The illness has been around forever.
Only the labels have changed.
Soldiers who suffered from psychological trauma in the Civil War were said to have ‚Äúnostalgia.‚ÄĚ The recommended treatment was public ridicule.
During World War I mental health officials coined the term ‚Äúshell shock‚ÄĚ to describe a condition exhibited by soldiers whose symptoms included anxiety, nightmares, tremors and impaired sight and hearing.
British and American physicians treating soldiers who fought in World War II called the condition ‚Äúbattle fatigue,‚ÄĚ ‚Äúcombat fatigue‚ÄĚ and ‚Äúcombat stress reaction.‚ÄĚ
By the time the Vietnam War ended, mental health officials had labeled the condition Post Traumatic Stress Disorder, or PTSD.
According to researchers ‚ÄúPost-traumatic stress disorder is a mental health condition that occurs when someone witnesses or experiences a severely traumatic event. This can include war or combat, serious accidents, natural disasters, terrorism or violent personal assaults, such as rape.‚ÄĚ
Whatever the condition is called, it‚Äôs horrible. I know several people, especially Vietnam vets and police officers, who suffer from PTSD. They deserve all the love, care and help we can give them.
Another group doesn‚Äôt — a collection of college students whose professor recently claimed they were stricken with “clinically significant event-related distress” that could include diagnoses of PTSD.
The students claimed they had been traumatized by a single event — the 2016 election of Donald Trump.
Melissa Hagan, an assistant professor of psychology at San Francisco State University led the group that studied the students. ‚ÄúSome were visibly upset,‚ÄĚ Hagan said. ‚ÄúSome were even crying.” She said they were scared and anxious about ‚Äúpolicies that had been discussed on the campaign trail.‚ÄĚ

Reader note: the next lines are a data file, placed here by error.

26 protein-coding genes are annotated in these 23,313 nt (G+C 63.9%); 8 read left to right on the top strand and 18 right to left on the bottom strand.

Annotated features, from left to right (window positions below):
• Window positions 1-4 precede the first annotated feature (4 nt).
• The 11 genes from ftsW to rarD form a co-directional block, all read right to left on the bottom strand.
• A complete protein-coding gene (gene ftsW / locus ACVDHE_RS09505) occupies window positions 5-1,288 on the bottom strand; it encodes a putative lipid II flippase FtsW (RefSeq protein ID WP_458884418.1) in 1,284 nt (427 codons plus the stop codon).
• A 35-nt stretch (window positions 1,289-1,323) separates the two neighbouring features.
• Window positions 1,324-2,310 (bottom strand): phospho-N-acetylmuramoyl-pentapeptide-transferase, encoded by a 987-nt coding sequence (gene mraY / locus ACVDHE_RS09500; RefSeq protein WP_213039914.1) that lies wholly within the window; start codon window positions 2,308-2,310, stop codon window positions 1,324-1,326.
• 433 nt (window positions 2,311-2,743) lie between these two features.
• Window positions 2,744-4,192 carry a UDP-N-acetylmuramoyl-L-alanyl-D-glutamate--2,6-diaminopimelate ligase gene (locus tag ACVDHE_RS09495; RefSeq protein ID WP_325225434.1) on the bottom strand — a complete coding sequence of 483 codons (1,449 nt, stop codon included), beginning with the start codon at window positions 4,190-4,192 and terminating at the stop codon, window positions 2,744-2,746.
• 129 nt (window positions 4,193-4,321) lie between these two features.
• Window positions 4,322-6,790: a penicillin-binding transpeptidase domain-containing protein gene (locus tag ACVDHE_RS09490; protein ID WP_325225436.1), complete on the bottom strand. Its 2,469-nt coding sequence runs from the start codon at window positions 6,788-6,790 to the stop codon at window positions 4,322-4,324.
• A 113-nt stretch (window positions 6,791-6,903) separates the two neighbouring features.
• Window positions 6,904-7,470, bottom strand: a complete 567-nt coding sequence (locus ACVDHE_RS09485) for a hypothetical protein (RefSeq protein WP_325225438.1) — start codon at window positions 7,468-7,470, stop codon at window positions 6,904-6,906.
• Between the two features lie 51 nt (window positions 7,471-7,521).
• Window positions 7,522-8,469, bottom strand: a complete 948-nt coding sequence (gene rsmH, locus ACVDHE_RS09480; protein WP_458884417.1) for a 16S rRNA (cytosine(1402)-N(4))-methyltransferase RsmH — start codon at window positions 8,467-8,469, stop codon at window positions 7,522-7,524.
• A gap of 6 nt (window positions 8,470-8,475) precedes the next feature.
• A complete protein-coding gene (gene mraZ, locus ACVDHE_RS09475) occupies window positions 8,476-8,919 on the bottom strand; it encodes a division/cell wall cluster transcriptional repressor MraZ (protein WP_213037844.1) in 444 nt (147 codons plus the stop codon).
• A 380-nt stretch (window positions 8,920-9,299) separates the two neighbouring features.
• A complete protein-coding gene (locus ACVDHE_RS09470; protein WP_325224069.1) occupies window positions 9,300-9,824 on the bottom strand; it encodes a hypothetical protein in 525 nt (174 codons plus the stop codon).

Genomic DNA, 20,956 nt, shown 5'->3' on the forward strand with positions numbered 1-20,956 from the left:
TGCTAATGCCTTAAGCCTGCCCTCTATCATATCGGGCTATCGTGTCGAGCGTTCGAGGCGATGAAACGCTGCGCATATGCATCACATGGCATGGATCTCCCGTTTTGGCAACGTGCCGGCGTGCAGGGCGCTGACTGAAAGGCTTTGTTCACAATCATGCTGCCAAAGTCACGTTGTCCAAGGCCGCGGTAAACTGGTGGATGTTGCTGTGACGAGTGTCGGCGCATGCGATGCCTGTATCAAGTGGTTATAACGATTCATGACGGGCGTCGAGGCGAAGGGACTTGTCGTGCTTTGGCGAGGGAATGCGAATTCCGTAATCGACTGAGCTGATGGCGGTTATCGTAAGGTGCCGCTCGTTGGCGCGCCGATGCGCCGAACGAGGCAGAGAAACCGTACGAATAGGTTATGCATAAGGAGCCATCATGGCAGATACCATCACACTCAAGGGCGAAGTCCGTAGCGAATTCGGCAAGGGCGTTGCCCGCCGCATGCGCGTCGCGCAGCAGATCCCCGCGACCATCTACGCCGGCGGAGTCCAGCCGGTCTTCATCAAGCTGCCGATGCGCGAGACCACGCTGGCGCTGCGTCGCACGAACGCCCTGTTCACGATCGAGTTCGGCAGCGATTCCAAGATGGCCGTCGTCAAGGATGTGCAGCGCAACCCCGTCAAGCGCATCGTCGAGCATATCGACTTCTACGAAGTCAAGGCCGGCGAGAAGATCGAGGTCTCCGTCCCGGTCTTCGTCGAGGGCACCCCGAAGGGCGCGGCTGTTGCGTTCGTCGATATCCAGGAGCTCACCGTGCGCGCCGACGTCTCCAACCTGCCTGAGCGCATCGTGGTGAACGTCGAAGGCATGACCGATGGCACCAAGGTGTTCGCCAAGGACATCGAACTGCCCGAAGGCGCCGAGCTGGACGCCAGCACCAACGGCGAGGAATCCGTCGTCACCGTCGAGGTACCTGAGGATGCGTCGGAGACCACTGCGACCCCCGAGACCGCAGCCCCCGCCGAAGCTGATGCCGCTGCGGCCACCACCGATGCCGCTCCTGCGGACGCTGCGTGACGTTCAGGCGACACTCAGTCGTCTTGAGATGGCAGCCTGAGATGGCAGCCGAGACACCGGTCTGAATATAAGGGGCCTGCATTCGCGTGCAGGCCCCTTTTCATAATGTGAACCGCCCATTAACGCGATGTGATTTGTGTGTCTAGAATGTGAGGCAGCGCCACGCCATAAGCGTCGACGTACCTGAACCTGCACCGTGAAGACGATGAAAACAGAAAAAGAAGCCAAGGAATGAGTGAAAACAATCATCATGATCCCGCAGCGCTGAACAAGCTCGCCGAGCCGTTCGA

The study also claimed that ‚Äúwomen, racial minorities, people from working and lower-middle social classes, Democrats, non-Christians and sexual minorities reported significantly more election-related distress.‚ÄĚ
PTSD from an election? That‚Äôs an insult to people who actually have PTSD. I can‚Äôt imagine a rape survivor or a soldier who has seen and tasted the terror of war being traumatized by an election result.
Angry? Sure. Disgusted? Maybe. But traumatized to the point of being diagnosed with PTSD? By an election?
It hasn‚Äôt been well-publicized, but the subjects of the ‚Äústudy‚ÄĚ were 769 students studying introductory psychology at Arizona State University.
I wonder if students studying engineering or physical education or agriculture would have shown the same results? The tens of thousands who volunteer each year to serve in the law enforcement and the military are not too traumatized by election results to fall apart. Why students?
It‚Äôs insulting to classify these students in the same league as people whose real cases of PTSD were brought on by events some still find difficult to overcome — or even discuss.
The students claim they hate to be called ‚Äúsnowflakes‚ÄĚ because the term implies they are weak and over-sensitive.
Forget the students. It’s the snowflakes that should be insulted. But maybe we shouldn‚Äôt be surprised. The students traumatized by an election result grew up playing games in which everyone got a participation trophy. They have been told all their lives that all people and all things are equal.
They went to college without ever learning that in life there are winners and losers. Even in elections.
This country was built by people taught to rely on themselves for whatever they got out of life. Now, some kids who were raised by parents who preached that the world — or the government — should provide all their needs are crying over election results.
This is the scariest story I‚Äôve heard in a while. It‚Äôs probably appropriate that Halloween is upon us.
Alex McRae is the author of There Ain‚Äôt No Gentle Cycle on the Washing Machine of Love. He can be reached at: email@example.com